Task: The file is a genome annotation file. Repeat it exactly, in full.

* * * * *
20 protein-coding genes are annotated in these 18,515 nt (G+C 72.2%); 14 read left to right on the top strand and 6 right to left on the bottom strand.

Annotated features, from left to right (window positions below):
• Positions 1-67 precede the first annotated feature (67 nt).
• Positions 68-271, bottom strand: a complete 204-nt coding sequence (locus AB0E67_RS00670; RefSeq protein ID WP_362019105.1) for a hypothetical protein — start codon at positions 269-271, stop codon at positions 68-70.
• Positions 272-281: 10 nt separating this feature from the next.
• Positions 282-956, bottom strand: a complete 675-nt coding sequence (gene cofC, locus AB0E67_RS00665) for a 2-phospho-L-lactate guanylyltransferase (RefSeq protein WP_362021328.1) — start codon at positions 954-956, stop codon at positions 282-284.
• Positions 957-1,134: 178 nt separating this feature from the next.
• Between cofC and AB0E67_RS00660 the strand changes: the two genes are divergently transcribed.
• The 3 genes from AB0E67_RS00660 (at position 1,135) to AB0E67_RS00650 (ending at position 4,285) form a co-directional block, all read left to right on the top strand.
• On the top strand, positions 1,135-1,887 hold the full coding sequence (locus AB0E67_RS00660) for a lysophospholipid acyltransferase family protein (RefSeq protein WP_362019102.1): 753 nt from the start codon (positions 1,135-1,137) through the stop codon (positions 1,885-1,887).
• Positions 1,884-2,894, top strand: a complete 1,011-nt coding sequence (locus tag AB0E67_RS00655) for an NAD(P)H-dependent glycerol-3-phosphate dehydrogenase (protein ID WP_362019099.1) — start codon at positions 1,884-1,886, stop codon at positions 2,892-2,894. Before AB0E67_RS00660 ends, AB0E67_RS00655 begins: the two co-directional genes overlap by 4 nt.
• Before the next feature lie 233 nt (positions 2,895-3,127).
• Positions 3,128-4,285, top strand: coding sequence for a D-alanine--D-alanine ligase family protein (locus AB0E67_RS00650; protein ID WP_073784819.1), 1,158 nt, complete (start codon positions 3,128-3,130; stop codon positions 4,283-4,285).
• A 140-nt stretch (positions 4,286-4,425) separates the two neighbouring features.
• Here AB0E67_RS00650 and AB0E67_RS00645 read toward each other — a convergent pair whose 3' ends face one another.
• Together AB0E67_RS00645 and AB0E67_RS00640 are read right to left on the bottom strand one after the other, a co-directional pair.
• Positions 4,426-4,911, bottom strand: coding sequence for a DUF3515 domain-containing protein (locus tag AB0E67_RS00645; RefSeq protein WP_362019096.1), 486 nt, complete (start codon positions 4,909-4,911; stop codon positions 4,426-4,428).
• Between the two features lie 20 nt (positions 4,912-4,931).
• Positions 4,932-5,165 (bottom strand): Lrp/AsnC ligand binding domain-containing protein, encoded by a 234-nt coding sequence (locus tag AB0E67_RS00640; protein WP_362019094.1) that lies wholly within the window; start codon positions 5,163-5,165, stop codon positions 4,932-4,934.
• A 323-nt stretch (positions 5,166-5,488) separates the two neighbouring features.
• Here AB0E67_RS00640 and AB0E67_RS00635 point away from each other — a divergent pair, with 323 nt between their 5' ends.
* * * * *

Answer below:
20 protein-coding genes are annotated in these 18,515 nt (G+C 72.2%); 14 read left to right on the top strand and 6 right to left on the bottom strand.

Annotated features, from left to right (window positions below):
• Positions 1-67 precede the first annotated feature (67 nt).
• Positions 68-271, bottom strand: a complete 204-nt coding sequence (locus AB0E67_RS00670; RefSeq protein ID WP_362019105.1) for a hypothetical protein — start codon at positions 269-271, stop codon at positions 68-70.
• Positions 272-281: 10 nt separating this feature from the next.
• Positions 282-956, bottom strand: a complete 675-nt coding sequence (gene cofC, locus AB0E67_RS00665) for a 2-phospho-L-lactate guanylyltransferase (RefSeq protein WP_362021328.1) — start codon at positions 954-956, stop codon at positions 282-284.
• Positions 957-1,134: 178 nt separating this feature from the next.
• Between cofC and AB0E67_RS00660 the strand changes: the two genes are divergently transcribed.
• The 3 genes from AB0E67_RS00660 (at position 1,135) to AB0E67_RS00650 (ending at position 4,285) form a co-directional block, all read left to right on the top strand.
• On the top strand, positions 1,135-1,887 hold the full coding sequence (locus AB0E67_RS00660) for a lysophospholipid acyltransferase family protein (RefSeq protein WP_362019102.1): 753 nt from the start codon (positions 1,135-1,137) through the stop codon (positions 1,885-1,887).
• Positions 1,884-2,894, top strand: a complete 1,011-nt coding sequence (locus tag AB0E67_RS00655) for an NAD(P)H-dependent glycerol-3-phosphate dehydrogenase (protein ID WP_362019099.1) — start codon at positions 1,884-1,886, stop codon at positions 2,892-2,894. Before AB0E67_RS00660 ends, AB0E67_RS00655 begins: the two co-directional genes overlap by 4 nt.
• Before the next feature lie 233 nt (positions 2,895-3,127).
• Positions 3,128-4,285, top strand: coding sequence for a D-alanine--D-alanine ligase family protein (locus AB0E67_RS00650; protein ID WP_073784819.1), 1,158 nt, complete (start codon positions 3,128-3,130; stop codon positions 4,283-4,285).
• A 140-nt stretch (positions 4,286-4,425) separates the two neighbouring features.
• Here AB0E67_RS00650 and AB0E67_RS00645 read toward each other — a convergent pair whose 3' ends face one another.
• Together AB0E67_RS00645 and AB0E67_RS00640 are read right to left on the bottom strand one after the other, a co-directional pair.
• Positions 4,426-4,911, bottom strand: coding sequence for a DUF3515 domain-containing protein (locus tag AB0E67_RS00645; RefSeq protein WP_362019096.1), 486 nt, complete (start codon positions 4,909-4,911; stop codon positions 4,426-4,428).
• Between the two features lie 20 nt (positions 4,912-4,931).
• Positions 4,932-5,165 (bottom strand): Lrp/AsnC ligand binding domain-containing protein, encoded by a 234-nt coding sequence (locus tag AB0E67_RS00640; protein WP_362019094.1) that lies wholly within the window; start codon positions 5,163-5,165, stop codon positions 4,932-4,934.
• A 323-nt stretch (positions 5,166-5,488) separates the two neighbouring features.
• Here AB0E67_RS00640 and AB0E67_RS00635 point away from each other — a divergent pair, with 323 nt between their 5' ends.